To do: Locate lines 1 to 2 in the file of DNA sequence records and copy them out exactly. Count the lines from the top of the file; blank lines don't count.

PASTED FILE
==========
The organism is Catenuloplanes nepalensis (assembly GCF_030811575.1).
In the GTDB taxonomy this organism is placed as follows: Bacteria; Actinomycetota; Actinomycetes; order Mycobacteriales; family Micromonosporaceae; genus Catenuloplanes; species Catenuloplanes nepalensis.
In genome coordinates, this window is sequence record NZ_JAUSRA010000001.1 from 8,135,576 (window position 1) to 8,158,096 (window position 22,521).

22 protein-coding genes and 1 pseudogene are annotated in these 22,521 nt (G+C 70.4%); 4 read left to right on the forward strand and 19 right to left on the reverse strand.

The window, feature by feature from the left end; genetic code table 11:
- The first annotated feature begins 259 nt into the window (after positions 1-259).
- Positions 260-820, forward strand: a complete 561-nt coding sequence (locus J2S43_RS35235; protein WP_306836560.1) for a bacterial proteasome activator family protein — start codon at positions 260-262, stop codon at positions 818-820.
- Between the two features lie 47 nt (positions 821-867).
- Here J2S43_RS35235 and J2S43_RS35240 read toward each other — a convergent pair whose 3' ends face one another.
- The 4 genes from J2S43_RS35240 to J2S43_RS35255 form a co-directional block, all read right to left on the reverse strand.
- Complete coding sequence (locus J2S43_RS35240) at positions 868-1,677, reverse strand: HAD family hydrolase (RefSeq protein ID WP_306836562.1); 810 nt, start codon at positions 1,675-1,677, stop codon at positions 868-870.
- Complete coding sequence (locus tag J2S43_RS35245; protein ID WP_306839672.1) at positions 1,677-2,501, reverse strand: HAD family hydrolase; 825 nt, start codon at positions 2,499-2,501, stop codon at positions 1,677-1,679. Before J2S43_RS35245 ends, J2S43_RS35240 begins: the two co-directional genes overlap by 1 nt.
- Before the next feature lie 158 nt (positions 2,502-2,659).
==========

The organism is Catenuloplanes nepalensis (assembly GCF_030811575.1).
In the GTDB taxonomy this organism is placed as follows: Bacteria; Actinomycetota; Actinomycetes; order Mycobacteriales; family Micromonosporaceae; genus Catenuloplanes; species Catenuloplanes nepalensis.